to our Pleistocene psyches.
That suggests that our descendants will endlessly ponder the age-old
topics of religion and philosophy, which ultimately hinge on concepts of
matter and mind. Why does the universe exist, and what brought it into
being? What are the rights and responsibilities of living things with different
brains, hence different minds, from ours—fetuses, animals, neurologically
impaired people, the dying? Abortion, animal rights, the insanity defense
and euthanasia will continue to agonize the thoughtful (or be settled by
dogma among the unthoughtful) for as long as the human mind confronts them.
One can also predict that the mind will shape, rather than be reshaped
by, the information technology of the future. Why have computers recently
infiltrated our lives? Because they have been painstakingly crafted to
mesh better with the primitive workings of our minds. The graphical user
interface (windows, icons, buttons, sliders, mice) and the World Wide Web
represent the coercion of machines, not people.
We have jiggered our computers to simulate a world of phantom objects
that are alien to the computer’s own internal workings (ones, zeroes and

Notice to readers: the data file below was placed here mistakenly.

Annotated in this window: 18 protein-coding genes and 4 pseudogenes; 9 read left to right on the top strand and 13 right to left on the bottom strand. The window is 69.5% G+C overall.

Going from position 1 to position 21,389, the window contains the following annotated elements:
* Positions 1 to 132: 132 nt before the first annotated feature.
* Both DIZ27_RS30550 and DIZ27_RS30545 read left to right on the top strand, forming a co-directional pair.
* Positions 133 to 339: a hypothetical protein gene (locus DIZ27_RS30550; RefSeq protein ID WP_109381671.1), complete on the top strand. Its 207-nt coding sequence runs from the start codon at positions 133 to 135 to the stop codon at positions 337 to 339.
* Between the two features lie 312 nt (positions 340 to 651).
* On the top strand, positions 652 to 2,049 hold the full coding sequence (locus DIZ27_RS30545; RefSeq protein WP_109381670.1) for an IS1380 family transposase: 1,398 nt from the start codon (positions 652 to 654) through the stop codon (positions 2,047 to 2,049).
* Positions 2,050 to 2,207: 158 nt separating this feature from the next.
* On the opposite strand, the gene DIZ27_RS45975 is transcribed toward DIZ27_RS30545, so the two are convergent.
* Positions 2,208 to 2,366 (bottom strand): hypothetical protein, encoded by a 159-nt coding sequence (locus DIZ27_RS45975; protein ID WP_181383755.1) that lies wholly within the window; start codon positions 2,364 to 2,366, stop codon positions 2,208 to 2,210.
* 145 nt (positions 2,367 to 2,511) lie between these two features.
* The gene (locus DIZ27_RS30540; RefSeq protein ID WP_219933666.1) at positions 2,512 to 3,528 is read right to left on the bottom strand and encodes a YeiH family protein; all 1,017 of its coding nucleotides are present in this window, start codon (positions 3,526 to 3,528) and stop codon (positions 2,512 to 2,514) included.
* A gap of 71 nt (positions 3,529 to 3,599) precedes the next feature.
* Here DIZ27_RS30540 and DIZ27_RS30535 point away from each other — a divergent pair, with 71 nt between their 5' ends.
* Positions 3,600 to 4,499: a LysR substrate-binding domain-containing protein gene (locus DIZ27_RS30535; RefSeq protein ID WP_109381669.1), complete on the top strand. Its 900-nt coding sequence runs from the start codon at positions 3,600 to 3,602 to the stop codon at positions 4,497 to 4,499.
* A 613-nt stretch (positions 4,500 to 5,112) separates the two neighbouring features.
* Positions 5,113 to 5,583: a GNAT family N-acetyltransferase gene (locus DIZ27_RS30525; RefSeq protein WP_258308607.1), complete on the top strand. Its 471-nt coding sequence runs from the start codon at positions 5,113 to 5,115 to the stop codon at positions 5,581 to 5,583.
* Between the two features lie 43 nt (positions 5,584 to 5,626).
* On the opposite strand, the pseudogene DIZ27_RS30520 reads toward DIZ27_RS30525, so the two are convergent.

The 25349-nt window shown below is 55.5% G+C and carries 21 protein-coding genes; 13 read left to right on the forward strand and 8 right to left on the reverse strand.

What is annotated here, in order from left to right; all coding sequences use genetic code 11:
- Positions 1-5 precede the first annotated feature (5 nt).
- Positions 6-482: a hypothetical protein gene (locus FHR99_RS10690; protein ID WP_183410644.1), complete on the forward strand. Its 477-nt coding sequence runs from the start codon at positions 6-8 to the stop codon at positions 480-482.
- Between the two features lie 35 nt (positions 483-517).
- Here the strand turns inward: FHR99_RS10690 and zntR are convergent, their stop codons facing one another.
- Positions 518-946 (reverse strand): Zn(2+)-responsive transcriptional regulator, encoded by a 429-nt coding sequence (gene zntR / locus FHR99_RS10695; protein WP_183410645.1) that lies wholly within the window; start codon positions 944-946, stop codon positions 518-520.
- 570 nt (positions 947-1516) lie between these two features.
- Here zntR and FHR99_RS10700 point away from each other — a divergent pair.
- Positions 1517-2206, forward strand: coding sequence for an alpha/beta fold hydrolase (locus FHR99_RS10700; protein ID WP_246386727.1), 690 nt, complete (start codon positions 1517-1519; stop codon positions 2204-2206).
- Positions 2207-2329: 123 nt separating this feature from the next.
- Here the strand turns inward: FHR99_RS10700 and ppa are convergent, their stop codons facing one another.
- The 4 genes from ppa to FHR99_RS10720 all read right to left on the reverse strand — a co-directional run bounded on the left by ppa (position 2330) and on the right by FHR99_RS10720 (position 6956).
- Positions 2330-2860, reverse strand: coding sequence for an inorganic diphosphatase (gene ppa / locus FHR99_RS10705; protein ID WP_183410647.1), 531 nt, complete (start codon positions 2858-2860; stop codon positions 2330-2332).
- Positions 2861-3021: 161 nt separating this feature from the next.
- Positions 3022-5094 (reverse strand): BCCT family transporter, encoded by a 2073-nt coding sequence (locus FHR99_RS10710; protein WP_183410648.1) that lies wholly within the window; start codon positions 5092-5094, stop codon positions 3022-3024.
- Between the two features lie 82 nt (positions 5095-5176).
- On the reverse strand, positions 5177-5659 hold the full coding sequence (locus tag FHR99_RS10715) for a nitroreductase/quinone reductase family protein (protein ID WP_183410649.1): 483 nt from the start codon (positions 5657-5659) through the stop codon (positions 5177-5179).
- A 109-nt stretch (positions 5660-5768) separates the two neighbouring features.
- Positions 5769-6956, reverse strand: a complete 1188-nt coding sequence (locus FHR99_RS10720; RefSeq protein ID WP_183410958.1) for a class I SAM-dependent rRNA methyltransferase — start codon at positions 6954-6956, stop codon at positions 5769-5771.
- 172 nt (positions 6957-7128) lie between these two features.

logic) but are comfortable for us tool-using, vision-dependent primates.
Many other dramatic technological changes will come from getting our machines
to adapt to our quirks—understanding our speech, recognizing our faces,
carrying out our desires in accord with our common sense—rather than from
getting humans to adapt to the ways of machines.
Our emotional repertoire, too, ensures that the world of tomorrow will
be a familiar place. Humans are a social species, with intense longings
for friends, communities, family and spouses, consummated by face-to-face
E-mail and e-commerce will continue their inroads, of course, but not
to the point of making us permanent antisocial shut-ins; only to the point
where the increase in convenience is outweighed by a decrease in the pleasure
of being with friends, relations and interesting strangers. If our descendants
have spaceports and transporter rooms, they will be crammed at Thanksgiving
But human relationships also embrace conflicts of biological interests,
which surface in jealousy, sibling rivalry, status-seeking, infidelity
and mistrust. The social world is a chess game in which our minds evolved
If so, the mental lives of our descendants are not hard to predict.
Conflicts with other people, including those they care the most about,
will crowd their waking thoughts, keep them up at night, animate their
conversation and supply the plots of their fiction, whatever the medium